3 noviembre, 2014

Entrevista previa

La experta

Adele Atkinson de la Unidad de Educación Financiera de la OCDE nos explica en esta charla la importancia de enseñar en las aulas los principios de la educación financiera y su relación con la educación en valores.

Tras la publicación de los datos del informe PISA financiero el pasado mes de julio, se observaron que existen significativas diferencias entre los países que sí trabajan la educación financiera en las aulas y los que no. Pero, ¿cómo incorporarla en las aulas? Atkinson nos cuenta cómo desarrollarla en la escuela y cómo esto repercutiría en la sociedad. En esta charla se abordan temas como responsabilidad, formación de los docentes o la alfabetización en este ámbito.


Adele ha dado respuesta a las preguntas que los docentes le han hecho llegar. A continuación podéis leer sus respuestas (A.A.).

(  leer las respuestas traducidas al español)

I think there would be two major problems in trying to include financial education in the classroom: on the one hand, the lack of teachers’ belief in the real link between financial education and the students’ needs and, on the other hand, the lack of teachers’ training to implement it. What is the experience in other countries in this regard in achieving results better than the ones obtained in our centres?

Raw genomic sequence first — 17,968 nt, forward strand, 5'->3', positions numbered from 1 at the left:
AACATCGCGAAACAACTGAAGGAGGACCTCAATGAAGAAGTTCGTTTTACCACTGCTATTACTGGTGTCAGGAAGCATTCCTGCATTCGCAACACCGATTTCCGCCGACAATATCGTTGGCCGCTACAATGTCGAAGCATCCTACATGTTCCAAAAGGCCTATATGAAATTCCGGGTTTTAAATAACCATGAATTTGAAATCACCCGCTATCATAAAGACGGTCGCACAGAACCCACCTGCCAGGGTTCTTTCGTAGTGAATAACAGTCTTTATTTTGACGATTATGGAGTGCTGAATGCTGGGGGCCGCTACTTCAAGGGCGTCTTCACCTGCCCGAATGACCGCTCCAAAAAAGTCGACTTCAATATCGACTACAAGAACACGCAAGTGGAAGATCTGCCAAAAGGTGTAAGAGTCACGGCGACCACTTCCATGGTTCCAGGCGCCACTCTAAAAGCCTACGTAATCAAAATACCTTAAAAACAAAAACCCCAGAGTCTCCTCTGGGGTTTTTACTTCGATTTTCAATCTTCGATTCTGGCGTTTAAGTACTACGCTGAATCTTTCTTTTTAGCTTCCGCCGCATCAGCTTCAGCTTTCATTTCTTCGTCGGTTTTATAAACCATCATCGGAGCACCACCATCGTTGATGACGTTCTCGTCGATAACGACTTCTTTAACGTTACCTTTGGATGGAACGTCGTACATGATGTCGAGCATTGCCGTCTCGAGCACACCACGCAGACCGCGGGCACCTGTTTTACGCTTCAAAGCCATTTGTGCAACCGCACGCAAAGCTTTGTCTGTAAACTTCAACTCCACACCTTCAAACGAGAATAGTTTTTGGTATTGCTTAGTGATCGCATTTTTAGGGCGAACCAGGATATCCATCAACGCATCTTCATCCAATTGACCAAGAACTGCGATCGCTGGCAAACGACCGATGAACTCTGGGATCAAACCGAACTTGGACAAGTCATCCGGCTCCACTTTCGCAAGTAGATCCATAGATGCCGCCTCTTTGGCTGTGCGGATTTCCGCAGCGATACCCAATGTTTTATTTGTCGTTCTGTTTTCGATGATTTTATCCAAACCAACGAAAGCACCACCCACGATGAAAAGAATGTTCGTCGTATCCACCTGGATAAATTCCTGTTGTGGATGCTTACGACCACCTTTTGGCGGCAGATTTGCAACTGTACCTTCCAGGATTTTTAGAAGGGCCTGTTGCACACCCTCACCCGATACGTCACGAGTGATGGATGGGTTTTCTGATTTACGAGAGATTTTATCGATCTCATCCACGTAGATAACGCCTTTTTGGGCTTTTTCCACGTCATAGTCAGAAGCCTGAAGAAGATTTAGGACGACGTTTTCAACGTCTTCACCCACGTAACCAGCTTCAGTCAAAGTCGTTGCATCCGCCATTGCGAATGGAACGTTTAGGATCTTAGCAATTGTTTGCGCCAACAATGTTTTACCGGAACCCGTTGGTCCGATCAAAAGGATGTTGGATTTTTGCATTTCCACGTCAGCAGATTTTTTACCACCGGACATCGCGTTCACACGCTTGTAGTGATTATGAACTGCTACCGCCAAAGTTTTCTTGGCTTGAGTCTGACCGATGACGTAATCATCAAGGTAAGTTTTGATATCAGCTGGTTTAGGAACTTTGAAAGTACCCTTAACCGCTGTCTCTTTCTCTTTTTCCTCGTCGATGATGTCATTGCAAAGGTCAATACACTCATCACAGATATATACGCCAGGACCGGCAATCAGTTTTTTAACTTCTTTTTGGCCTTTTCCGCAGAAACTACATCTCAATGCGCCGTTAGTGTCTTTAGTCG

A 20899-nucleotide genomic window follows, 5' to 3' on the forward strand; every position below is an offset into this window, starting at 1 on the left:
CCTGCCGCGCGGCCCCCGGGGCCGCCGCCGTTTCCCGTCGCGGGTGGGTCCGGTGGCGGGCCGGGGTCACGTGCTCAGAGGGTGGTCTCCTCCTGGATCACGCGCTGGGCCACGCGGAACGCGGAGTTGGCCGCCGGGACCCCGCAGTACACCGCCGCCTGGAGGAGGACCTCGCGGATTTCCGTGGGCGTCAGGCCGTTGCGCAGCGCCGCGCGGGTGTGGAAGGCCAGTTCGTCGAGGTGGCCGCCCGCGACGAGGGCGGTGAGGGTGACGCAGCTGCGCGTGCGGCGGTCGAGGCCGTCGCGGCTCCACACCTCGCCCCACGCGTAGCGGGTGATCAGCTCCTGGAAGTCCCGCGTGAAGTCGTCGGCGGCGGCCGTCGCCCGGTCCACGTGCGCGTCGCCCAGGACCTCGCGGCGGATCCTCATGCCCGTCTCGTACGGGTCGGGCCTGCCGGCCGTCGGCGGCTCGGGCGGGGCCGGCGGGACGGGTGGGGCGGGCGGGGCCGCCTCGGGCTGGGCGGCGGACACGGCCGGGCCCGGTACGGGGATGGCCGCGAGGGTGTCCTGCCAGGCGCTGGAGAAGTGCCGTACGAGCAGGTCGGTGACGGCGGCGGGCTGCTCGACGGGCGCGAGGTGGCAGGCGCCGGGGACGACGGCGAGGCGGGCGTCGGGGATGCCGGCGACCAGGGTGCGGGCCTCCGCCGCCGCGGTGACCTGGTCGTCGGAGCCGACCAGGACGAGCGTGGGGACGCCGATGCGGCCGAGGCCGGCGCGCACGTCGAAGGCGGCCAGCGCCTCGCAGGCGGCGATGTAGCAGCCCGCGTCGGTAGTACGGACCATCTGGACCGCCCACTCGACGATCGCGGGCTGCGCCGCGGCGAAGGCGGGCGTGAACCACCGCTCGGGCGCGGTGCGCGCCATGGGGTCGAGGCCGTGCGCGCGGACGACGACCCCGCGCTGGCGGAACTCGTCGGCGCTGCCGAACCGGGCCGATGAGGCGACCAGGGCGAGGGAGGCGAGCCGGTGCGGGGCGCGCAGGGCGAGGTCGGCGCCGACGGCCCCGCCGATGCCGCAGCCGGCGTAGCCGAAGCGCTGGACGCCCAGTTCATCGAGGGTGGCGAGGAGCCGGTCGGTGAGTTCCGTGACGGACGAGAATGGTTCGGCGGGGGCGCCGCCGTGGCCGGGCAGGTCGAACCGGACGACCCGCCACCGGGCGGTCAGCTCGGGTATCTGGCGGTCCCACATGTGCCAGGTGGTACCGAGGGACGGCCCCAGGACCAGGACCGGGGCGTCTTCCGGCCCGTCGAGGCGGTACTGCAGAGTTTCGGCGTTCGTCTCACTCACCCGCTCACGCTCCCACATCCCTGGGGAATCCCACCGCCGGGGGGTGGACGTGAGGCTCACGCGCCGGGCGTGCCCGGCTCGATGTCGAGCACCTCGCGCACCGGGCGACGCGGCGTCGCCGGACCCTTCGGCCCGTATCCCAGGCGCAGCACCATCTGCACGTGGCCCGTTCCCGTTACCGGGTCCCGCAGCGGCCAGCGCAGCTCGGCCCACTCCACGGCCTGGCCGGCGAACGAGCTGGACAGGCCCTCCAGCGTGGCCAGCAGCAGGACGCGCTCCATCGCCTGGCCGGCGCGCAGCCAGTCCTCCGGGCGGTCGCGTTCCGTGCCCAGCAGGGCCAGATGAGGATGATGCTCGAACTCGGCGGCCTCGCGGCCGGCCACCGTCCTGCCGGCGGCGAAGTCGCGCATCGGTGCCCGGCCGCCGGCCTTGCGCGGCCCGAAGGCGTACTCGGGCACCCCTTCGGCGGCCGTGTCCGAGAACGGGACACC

A.A: Some teachers may not be aware of the importance of financial education, but in most countries, students in compulsory education already face decisions involving money, and as PISA shows many 15 year olds have their own money and are using basic financial services. In addition students will face new financial decisions in the near future, when they will have to consider the financial implications of higher education or employment options, and navigate the complex and evolving financial landscape. It is therefore important that teachers are well informed about the relevance of this subject and the benefits it can bring to students.

Policy makers in many countries see the introduction of financial education in schools as a way to offer young people an opportunity to acquire at least some basic financial competencies. To make these efforts successful, it is important that teachers are adequately trained and that teaching contents and materials are appropriate and relevant not only to students’ age but especially to their lives and needs. Our publications on financial education for youth and national strategies for financial education provide further information on how this is achieved in different countries (see our website www.financial-education.org).